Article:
In the event of a merger, two companies form a legal entity, with the shareholders of the target company receiving shares from the purchaser, cash or a combination of the two. The surviving entity supports all assets, rights and liabilities of the company extinguished by application of the law. Mergers are often structured as “triangular,” with the buyer using a subsidiary (usually a new entity) merged into the target entity (an inverted triangular merger) or in which the target entity merges (a triangular merger at the front). One of the advantages of the triangular structure of the merger is that the buyer can protect himself against the debts of the target entity. The oil and gas industry does not distinguish between an asset and the purchase of shares when it designates its corresponding sales contract. In this sector, whether it is the purchase of assets or shares, the final agreement is called the Purchase and Sale Contract (PSA). In addition to the flexibility to sell only certain assets and not the entire business, asset acquisition agreements generally contain detailed provisions regarding the transfer of liabilities from the seller. When a company is made up of several shareholders, there is usually a shareholder contract. These agreements define the rights and obligations of shareholders. In most cases, they contain certain rights related to the departure of a shareholder. If this is the case, lawyers must take these rights into account in the share purchase agreement of the transaction. In another example, a GSB is often required in a transaction in which one company buys another.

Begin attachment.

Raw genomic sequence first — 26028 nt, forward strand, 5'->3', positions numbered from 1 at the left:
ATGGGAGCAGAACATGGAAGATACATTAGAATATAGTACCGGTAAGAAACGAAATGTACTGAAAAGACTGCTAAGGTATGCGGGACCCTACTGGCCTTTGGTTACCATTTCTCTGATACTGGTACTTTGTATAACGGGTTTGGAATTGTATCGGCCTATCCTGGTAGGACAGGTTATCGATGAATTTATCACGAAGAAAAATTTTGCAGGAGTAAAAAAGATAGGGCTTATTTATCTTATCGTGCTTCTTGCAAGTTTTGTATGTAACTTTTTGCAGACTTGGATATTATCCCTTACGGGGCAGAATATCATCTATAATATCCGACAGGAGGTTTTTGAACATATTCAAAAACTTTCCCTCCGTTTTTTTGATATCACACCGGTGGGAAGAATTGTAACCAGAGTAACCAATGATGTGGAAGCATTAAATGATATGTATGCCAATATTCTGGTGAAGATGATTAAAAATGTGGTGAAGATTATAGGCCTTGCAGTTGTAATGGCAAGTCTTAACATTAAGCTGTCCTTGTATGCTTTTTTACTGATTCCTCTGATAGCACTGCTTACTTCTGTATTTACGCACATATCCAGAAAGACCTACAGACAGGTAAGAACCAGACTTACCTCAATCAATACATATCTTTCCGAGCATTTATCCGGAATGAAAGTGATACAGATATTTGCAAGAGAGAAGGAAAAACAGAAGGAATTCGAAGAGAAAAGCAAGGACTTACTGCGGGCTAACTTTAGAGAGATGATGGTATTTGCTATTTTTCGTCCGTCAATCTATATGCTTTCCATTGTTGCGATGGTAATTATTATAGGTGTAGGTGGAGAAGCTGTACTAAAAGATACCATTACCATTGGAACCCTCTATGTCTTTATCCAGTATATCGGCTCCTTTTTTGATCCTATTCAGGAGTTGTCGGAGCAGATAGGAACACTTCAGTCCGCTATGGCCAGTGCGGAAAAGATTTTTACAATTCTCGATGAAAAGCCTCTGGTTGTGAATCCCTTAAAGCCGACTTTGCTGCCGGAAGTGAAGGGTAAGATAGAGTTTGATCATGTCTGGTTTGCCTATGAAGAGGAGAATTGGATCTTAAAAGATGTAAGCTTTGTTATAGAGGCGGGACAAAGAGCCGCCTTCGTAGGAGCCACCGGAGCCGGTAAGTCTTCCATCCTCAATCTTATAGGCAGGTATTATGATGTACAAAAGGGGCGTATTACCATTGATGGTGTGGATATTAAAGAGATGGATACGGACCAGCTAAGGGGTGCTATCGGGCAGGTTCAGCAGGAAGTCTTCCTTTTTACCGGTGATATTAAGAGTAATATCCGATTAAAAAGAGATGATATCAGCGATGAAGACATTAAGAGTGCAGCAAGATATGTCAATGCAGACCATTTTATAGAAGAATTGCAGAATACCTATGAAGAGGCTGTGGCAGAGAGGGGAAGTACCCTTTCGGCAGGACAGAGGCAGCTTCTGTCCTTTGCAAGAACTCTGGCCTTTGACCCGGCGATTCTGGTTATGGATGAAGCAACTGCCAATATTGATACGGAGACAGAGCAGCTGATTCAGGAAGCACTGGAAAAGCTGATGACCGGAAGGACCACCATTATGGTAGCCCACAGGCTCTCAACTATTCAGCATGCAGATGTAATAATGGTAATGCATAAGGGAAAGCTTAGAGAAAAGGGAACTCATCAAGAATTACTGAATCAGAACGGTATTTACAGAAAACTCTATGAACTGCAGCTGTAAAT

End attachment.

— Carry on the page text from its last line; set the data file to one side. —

Because the G.S.O. defines the exact nature of what is purchased and sold, the agreement may allow a company to sell its tangible assets to a buyer without selling the naming rights attached to the transaction. Nevertheless, there are a number of essential elements that contain each spa: in the event of a share acquisition transaction, the shareholders of the target company participate in the transaction and they must approve the sale process, which can thwart or delay the transaction if there is no agreement with the required majority among the shareholder.